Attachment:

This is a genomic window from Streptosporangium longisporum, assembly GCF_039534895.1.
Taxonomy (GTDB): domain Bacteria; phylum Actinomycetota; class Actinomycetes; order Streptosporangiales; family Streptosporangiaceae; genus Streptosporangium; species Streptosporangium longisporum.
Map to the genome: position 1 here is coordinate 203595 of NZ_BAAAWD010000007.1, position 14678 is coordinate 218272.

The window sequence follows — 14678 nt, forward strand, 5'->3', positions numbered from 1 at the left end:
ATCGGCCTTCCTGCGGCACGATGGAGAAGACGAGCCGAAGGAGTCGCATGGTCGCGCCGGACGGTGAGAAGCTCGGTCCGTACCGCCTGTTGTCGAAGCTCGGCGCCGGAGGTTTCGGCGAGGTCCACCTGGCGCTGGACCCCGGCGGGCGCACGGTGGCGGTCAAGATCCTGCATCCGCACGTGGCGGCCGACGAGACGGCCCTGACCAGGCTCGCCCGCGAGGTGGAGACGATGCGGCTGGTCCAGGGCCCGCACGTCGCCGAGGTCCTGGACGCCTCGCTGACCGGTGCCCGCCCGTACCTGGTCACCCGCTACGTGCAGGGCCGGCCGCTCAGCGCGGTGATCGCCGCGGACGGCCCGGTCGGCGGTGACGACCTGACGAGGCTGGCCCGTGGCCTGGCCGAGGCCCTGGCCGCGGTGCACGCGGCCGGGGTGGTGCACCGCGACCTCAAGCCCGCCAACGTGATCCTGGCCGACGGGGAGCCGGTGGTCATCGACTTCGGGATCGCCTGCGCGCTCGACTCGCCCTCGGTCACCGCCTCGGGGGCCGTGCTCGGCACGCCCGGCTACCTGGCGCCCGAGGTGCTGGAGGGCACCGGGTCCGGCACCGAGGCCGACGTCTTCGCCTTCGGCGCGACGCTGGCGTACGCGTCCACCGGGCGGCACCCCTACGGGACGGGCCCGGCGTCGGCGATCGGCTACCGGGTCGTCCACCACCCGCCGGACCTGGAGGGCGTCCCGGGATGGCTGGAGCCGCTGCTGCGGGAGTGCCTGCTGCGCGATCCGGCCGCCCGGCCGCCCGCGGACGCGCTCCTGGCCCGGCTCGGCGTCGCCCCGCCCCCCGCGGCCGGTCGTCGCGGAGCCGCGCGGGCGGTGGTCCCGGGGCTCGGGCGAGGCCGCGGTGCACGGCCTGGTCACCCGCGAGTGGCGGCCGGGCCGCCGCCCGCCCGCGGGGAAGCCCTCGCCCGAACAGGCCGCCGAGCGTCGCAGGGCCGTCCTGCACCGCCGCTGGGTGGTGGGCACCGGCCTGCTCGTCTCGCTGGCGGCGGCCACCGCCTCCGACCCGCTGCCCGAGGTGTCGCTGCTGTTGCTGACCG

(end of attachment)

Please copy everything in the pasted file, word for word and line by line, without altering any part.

This is a genomic window from Streptosporangium longisporum, assembly GCF_039534895.1.
Taxonomy (GTDB): domain Bacteria; phylum Actinomycetota; class Actinomycetes; order Streptosporangiales; family Streptosporangiaceae; genus Streptosporangium; species Streptosporangium longisporum.
Map to the genome: position 1 here is coordinate 203595 of NZ_BAAAWD010000007.1, position 14678 is coordinate 218272.

The window sequence follows — 14678 nt, forward strand, 5'->3', positions numbered from 1 at the left end:
ATCGGCCTTCCTGCGGCACGATGGAGAAGACGAGCCGAAGGAGTCGCATGGTCGCGCCGGACGGTGAGAAGCTCGGTCCGTACCGCCTGTTGTCGAAGCTCGGCGCCGGAGGTTTCGGCGAGGTCCACCTGGCGCTGGACCCCGGCGGGCGCACGGTGGCGGTCAAGATCCTGCATCCGCACGTGGCGGCCGACGAGACGGCCCTGACCAGGCTCGCCCGCGAGGTGGAGACGATGCGGCTGGTCCAGGGCCCGCACGTCGCCGAGGTCCTGGACGCCTCGCTGACCGGTGCCCGCCCGTACCTGGTCACCCGCTACGTGCAGGGCCGGCCGCTCAGCGCGGTGATCGCCGCGGACGGCCCGGTCGGCGGTGACGACCTGACGAGGCTGGCCCGTGGCCTGGCCGAGGCCCTGGCCGCGGTGCACGCGGCCGGGGTGGTGCACCGCGACCTCAAGCCCGCCAACGTGATCCTGGCCGACGGGGAGCCGGTGGTCATCGACTTCGGGATCGCCTGCGCGCTCGACTCGCCCTCGGTCACCGCCTCGGGGGCCGTGCTCGGCACGCCCGGCTACCTGGCGCCCGAGGTGCTGGAGGGCACCGGGTCCGGCACCGAGGCCGACGTCTTCGCCTTCGGCGCGACGCTGGCGTACGCGTCCACCGGGCGGCACCCCTACGGGACGGGCCCGGCGTCGGCGATCGGCTACCGGGTCGTCCACCACCCGCCGGACCTGGAGGGCGTCCCGGGATGGCTGGAGCCGCTGCTGCGGGAGTGCCTGCTGCGCGATCCGGCCGCCCGGCCGCCCGCGGACGCGCTCCTGGCCCGGCTCGGCGTCGCCCCGCCCCCCGCGGCCGGTCGTCGCGGAGCCGCGCGGGCGGTGGTCCCGGGGCTCGGGCGAGGCCGCGGTGCACGGCCTGGTCACCCGCGAGTGGCGGCCGGGCCGCCGCCCGCCCGCGGGGAAGCCCTCGCCCGAACAGGCCGCCGAGCGTCGCAGGGCCGTCCTGCACCGCCGCTGGGTGGTGGGCACCGGCCTGCTCGTCTCGCTGGCGGCGGCCACCGCCTCCGACCCGCTGCCCGAGGTGTCGCTGCTGTTGCTGACCG